Fully autonomous vehicles in agriculture are likely still several years away, but there also may be a simpler, more efficient pathway to extending the life of farm machinery, while also improving performance.
Electric-based systems are one of the alternatives being pursued by engineers to improve fuel economy, while reducing repair costs. At last month’s Precision Farming Dealer Summit in St. Louis, Kraig Schulz, president of the Autonomous Tractor Corp., broke down the benefits of a “Tesla for tractors” model in the ag industry vs. a transition to fully autonomous vehicles.
One of his key takeaways was that electric motors improve tractor durability and retention of value because they can last longer and require less maintenance.
“If you go to the (U.S.) Department of Energy and you look at their expected lifespans for large motors greater than 100 horsepower, the average expected lifespan for an electric motor is 29 years — 200,000 hours of use — 10 times what you’d get out of a traditional tractor. That’s pretty shocking and that’s part of the reason, not the only reason, but part of the reason why you see Teslas retaining way more than half their value even after roughly half of their expected lifespan. This would certainly help with the cost side for the farmers if their equipment lasted for 25 years and didn’t need the repairs. Some of those costs that they’re facing would go down and start to help with that price vs. costs calculus that they have to do.”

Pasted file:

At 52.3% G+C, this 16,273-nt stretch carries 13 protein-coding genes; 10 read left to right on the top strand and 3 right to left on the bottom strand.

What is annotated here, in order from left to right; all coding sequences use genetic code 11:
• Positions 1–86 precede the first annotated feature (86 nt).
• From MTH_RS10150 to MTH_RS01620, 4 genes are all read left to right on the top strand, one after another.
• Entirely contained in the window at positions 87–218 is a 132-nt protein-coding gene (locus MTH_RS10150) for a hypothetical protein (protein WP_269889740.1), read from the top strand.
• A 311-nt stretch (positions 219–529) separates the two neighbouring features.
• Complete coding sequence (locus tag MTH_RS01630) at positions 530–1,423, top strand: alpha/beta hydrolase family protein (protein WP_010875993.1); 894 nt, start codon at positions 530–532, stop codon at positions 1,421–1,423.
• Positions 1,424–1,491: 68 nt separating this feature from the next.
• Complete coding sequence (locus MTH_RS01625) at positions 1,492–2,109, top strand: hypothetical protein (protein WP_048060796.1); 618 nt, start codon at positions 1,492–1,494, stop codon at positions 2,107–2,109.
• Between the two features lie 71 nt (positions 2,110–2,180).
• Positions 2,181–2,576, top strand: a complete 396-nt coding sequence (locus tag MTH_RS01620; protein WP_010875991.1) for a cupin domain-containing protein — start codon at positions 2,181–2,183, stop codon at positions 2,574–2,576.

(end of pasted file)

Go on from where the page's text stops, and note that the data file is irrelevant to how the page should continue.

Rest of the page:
While electric-based systems may be a more practical avenue to semi-autonomy, Schulz notes that the path isn’t without its obstacles. The biggest challenge being the need to reduce the cost of lithium ion batteries to run a high-horsepower tractor. Current estimates project a battery with 1,500 kilowatt hours would cost upwards of $350,000.